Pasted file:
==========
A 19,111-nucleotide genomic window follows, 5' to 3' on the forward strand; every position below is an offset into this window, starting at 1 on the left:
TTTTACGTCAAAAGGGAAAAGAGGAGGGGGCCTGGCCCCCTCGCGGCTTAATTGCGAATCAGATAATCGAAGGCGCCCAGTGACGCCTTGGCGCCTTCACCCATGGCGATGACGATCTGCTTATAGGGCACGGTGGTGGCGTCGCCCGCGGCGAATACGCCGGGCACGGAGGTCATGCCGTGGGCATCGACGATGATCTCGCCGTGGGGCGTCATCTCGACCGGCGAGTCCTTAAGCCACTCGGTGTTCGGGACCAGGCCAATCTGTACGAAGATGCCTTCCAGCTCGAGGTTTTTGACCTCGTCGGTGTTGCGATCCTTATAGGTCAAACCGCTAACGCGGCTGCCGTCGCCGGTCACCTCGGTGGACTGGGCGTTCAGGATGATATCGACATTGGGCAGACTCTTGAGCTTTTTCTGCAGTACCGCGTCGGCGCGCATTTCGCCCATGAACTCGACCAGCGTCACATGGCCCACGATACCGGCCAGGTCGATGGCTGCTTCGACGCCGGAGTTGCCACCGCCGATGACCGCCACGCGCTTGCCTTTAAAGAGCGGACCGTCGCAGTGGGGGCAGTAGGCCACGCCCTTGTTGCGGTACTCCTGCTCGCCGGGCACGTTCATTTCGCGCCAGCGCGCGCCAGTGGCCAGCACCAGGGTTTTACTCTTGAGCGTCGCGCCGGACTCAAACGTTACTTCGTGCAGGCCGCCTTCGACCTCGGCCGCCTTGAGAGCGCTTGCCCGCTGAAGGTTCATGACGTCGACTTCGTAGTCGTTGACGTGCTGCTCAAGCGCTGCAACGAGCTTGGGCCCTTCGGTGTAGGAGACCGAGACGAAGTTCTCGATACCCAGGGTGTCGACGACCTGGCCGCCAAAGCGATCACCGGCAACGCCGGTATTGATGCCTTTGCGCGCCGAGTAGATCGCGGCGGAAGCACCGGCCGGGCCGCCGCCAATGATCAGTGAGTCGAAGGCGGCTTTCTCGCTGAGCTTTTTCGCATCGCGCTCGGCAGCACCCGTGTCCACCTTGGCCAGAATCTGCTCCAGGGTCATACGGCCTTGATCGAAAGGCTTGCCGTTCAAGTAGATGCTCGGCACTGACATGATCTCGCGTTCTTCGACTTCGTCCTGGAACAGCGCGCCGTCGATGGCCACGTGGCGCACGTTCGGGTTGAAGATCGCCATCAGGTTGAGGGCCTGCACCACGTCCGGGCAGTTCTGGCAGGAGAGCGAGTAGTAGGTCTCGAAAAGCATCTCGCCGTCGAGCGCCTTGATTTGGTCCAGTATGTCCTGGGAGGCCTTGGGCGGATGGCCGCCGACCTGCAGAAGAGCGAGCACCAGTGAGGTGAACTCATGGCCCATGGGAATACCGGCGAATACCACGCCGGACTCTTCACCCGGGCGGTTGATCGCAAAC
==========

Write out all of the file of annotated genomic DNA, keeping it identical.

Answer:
A 19,111-nucleotide genomic window follows, 5' to 3' on the forward strand; every position below is an offset into this window, starting at 1 on the left:
TTTTACGTCAAAAGGGAAAAGAGGAGGGGGCCTGGCCCCCTCGCGGCTTAATTGCGAATCAGATAATCGAAGGCGCCCAGTGACGCCTTGGCGCCTTCACCCATGGCGATGACGATCTGCTTATAGGGCACGGTGGTGGCGTCGCCCGCGGCGAATACGCCGGGCACGGAGGTCATGCCGTGGGCATCGACGATGATCTCGCCGTGGGGCGTCATCTCGACCGGCGAGTCCTTAAGCCACTCGGTGTTCGGGACCAGGCCAATCTGTACGAAGATGCCTTCCAGCTCGAGGTTTTTGACCTCGTCGGTGTTGCGATCCTTATAGGTCAAACCGCTAACGCGGCTGCCGTCGCCGGTCACCTCGGTGGACTGGGCGTTCAGGATGATATCGACATTGGGCAGACTCTTGAGCTTTTTCTGCAGTACCGCGTCGGCGCGCATTTCGCCCATGAACTCGACCAGCGTCACATGGCCCACGATACCGGCCAGGTCGATGGCTGCTTCGACGCCGGAGTTGCCACCGCCGATGACCGCCACGCGCTTGCCTTTAAAGAGCGGACCGTCGCAGTGGGGGCAGTAGGCCACGCCCTTGTTGCGGTACTCCTGCTCGCCGGGCACGTTCATTTCGCGCCAGCGCGCGCCAGTGGCCAGCACCAGGGTTTTACTCTTGAGCGTCGCGCCGGACTCAAACGTTACTTCGTGCAGGCCGCCTTCGACCTCGGCCGCCTTGAGAGCGCTTGCCCGCTGAAGGTTCATGACGTCGACTTCGTAGTCGTTGACGTGCTGCTCAAGCGCTGCAACGAGCTTGGGCCCTTCGGTGTAGGAGACCGAGACGAAGTTCTCGATACCCAGGGTGTCGACGACCTGGCCGCCAAAGCGATCACCGGCAACGCCGGTATTGATGCCTTTGCGCGCCGAGTAGATCGCGGCGGAAGCACCGGCCGGGCCGCCGCCAATGATCAGTGAGTCGAAGGCGGCTTTCTCGCTGAGCTTTTTCGCATCGCGCTCGGCAGCACCCGTGTCCACCTTGGCCAGAATCTGCTCCAGGGTCATACGGCCTTGATCGAAAGGCTTGCCGTTCAAGTAGATGCTCGGCACTGACATGATCTCGCGTTCTTCGACTTCGTCCTGGAACAGCGCGCCGTCGATGGCCACGTGGCGCACGTTCGGGTTGAAGATCGCCATCAGGTTGAGGGCCTGCACCACGTCCGGGCAGTTCTGGCAGGAGAGCGAGTAGTAGGTCTCGAAAAGCATCTCGCCGTCGAGCGCCTTGATTTGGTCCAGTATGTCCTGGGAGGCCTTGGGCGGATGGCCGCCGACCTGCAGAAGAGCGAGCACCAGTGAGGTGAACTCATGGCCCATGGGAATACCGGCGAATACCACGCCGGACTCTTCACCCGGGCGGTTGATCGCAAAC